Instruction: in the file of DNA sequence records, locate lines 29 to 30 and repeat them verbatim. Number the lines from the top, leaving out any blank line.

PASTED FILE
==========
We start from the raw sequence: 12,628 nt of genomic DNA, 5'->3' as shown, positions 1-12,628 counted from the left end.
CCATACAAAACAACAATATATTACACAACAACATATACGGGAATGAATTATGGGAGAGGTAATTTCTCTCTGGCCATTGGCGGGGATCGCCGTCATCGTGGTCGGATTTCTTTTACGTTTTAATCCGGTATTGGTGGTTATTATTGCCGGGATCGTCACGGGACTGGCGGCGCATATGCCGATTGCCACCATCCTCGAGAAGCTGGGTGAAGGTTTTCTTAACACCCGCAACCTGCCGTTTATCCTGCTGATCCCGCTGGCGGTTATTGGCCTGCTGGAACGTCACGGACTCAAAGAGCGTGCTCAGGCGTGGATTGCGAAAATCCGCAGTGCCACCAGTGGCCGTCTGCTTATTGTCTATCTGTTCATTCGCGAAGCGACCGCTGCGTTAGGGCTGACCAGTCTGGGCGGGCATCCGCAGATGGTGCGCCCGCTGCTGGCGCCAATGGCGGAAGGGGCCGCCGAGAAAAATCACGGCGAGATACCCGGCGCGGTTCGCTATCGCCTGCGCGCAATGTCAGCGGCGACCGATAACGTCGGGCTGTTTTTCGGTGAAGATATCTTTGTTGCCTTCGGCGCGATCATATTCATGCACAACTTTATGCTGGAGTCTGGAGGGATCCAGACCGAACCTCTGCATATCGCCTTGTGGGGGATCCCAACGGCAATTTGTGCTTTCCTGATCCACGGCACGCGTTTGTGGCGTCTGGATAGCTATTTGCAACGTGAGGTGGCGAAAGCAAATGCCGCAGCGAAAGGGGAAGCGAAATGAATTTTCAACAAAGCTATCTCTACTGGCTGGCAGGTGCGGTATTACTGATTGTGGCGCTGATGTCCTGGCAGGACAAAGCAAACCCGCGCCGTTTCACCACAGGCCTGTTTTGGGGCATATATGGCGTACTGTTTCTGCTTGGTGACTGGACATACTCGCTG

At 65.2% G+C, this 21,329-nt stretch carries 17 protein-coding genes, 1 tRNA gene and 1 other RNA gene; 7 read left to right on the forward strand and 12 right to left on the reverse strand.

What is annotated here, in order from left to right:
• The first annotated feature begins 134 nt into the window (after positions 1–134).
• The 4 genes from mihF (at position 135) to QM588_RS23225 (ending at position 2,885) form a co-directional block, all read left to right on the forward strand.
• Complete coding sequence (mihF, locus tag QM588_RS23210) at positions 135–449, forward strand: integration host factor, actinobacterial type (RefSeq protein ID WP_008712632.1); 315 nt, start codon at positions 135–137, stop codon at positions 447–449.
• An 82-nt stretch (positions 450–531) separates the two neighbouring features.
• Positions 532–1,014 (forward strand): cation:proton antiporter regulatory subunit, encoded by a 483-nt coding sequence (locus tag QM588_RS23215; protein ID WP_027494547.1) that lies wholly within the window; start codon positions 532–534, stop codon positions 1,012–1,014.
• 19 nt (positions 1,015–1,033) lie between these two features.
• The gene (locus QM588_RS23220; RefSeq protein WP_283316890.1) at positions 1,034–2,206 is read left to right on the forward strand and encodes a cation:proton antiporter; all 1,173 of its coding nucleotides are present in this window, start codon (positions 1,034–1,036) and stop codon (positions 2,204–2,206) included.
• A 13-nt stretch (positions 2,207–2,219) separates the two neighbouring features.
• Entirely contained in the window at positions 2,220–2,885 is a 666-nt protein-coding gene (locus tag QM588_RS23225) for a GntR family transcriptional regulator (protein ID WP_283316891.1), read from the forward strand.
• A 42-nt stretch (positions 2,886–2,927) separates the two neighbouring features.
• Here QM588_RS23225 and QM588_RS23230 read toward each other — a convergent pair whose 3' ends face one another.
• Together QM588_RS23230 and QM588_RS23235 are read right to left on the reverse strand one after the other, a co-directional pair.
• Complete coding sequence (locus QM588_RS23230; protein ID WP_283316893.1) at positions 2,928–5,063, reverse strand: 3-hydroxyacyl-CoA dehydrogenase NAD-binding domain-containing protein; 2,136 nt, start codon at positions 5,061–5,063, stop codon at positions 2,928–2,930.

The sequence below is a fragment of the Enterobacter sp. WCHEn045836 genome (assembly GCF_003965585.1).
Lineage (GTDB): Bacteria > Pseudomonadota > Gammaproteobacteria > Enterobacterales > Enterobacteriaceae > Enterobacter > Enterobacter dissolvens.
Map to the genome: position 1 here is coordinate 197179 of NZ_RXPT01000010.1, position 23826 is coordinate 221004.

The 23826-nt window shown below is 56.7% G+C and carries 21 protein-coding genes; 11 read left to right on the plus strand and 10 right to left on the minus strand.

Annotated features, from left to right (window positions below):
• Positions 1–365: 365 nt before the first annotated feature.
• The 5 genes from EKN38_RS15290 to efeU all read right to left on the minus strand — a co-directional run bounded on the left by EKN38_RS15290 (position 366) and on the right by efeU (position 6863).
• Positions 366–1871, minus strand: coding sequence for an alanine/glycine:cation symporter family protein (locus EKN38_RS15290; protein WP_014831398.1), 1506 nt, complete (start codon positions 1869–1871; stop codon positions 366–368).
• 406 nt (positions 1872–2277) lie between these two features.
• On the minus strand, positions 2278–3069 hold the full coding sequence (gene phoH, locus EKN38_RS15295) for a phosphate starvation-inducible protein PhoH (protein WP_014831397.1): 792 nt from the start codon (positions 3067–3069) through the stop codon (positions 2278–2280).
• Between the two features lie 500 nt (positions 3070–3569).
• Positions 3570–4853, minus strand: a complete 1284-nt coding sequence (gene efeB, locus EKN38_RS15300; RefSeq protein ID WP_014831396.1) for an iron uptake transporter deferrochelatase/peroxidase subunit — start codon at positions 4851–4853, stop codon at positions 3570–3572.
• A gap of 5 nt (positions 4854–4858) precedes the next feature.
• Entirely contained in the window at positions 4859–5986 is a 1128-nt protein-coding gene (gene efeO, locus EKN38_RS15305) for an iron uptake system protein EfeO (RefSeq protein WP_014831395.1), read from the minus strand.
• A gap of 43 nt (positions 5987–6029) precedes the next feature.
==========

• Positions 3570–4853, minus strand: a complete 1284-nt coding sequence (gene efeB, locus EKN38_RS15300; RefSeq protein ID WP_014831396.1) for an iron uptake transporter deferrochelatase/peroxidase subunit — start codon at positions 4851–4853, stop codon at positions 3570–3572.
• A gap of 5 nt (positions 4854–4858) precedes the next feature.